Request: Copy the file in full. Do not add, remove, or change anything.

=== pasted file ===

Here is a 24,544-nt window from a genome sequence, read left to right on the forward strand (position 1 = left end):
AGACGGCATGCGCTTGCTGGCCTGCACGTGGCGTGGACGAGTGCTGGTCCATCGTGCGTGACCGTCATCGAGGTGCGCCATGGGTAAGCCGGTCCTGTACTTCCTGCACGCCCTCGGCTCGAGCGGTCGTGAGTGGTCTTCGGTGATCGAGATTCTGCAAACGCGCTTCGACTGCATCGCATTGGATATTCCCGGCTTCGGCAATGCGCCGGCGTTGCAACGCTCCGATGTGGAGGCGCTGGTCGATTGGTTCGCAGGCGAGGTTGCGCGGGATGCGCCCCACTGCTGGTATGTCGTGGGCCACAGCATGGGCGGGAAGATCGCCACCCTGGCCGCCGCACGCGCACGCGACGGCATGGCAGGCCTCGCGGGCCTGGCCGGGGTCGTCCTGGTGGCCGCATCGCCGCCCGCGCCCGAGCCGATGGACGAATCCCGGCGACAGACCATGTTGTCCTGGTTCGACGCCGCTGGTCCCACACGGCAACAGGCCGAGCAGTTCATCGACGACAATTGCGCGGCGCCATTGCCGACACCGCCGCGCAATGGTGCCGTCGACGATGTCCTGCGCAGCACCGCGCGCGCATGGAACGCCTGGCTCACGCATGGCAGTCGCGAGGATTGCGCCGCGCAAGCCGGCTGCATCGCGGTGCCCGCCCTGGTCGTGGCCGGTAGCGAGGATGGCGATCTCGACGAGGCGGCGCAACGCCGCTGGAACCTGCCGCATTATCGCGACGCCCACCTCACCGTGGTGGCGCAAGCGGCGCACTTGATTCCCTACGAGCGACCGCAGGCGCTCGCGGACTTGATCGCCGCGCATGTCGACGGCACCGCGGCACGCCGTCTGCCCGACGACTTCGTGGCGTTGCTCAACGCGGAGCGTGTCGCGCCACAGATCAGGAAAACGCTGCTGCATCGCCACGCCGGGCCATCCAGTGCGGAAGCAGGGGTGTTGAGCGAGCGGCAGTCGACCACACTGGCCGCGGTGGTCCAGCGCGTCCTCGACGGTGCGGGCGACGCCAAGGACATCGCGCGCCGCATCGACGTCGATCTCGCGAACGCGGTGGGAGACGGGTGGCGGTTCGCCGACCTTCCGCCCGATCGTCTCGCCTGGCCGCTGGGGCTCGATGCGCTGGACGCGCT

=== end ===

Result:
Here is a 24,544-nt window from a genome sequence, read left to right on the forward strand (position 1 = left end):
AGACGGCATGCGCTTGCTGGCCTGCACGTGGCGTGGACGAGTGCTGGTCCATCGTGCGTGACCGTCATCGAGGTGCGCCATGGGTAAGCCGGTCCTGTACTTCCTGCACGCCCTCGGCTCGAGCGGTCGTGAGTGGTCTTCGGTGATCGAGATTCTGCAAACGCGCTTCGACTGCATCGCATTGGATATTCCCGGCTTCGGCAATGCGCCGGCGTTGCAACGCTCCGATGTGGAGGCGCTGGTCGATTGGTTCGCAGGCGAGGTTGCGCGGGATGCGCCCCACTGCTGGTATGTCGTGGGCCACAGCATGGGCGGGAAGATCGCCACCCTGGCCGCCGCACGCGCACGCGACGGCATGGCAGGCCTCGCGGGCCTGGCCGGGGTCGTCCTGGTGGCCGCATCGCCGCCCGCGCCCGAGCCGATGGACGAATCCCGGCGACAGACCATGTTGTCCTGGTTCGACGCCGCTGGTCCCACACGGCAACAGGCCGAGCAGTTCATCGACGACAATTGCGCGGCGCCATTGCCGACACCGCCGCGCAATGGTGCCGTCGACGATGTCCTGCGCAGCACCGCGCGCGCATGGAACGCCTGGCTCACGCATGGCAGTCGCGAGGATTGCGCCGCGCAAGCCGGCTGCATCGCGGTGCCCGCCCTGGTCGTGGCCGGTAGCGAGGATGGCGATCTCGACGAGGCGGCGCAACGCCGCTGGAACCTGCCGCATTATCGCGACGCCCACCTCACCGTGGTGGCGCAAGCGGCGCACTTGATTCCCTACGAGCGACCGCAGGCGCTCGCGGACTTGATCGCCGCGCATGTCGACGGCACCGCGGCACGCCGTCTGCCCGACGACTTCGTGGCGTTGCTCAACGCGGAGCGTGTCGCGCCACAGATCAGGAAAACGCTGCTGCATCGCCACGCCGGGCCATCCAGTGCGGAAGCAGGGGTGTTGAGCGAGCGGCAGTCGACCACACTGGCCGCGGTGGTCCAGCGCGTCCTCGACGGTGCGGGCGACGCCAAGGACATCGCGCGCCGCATCGACGTCGATCTCGCGAACGCGGTGGGAGACGGGTGGCGGTTCGCCGACCTTCCGCCCGATCGTCTCGCCTGGCCGCTGGGGCTCGATGCGCTGGACGCGCT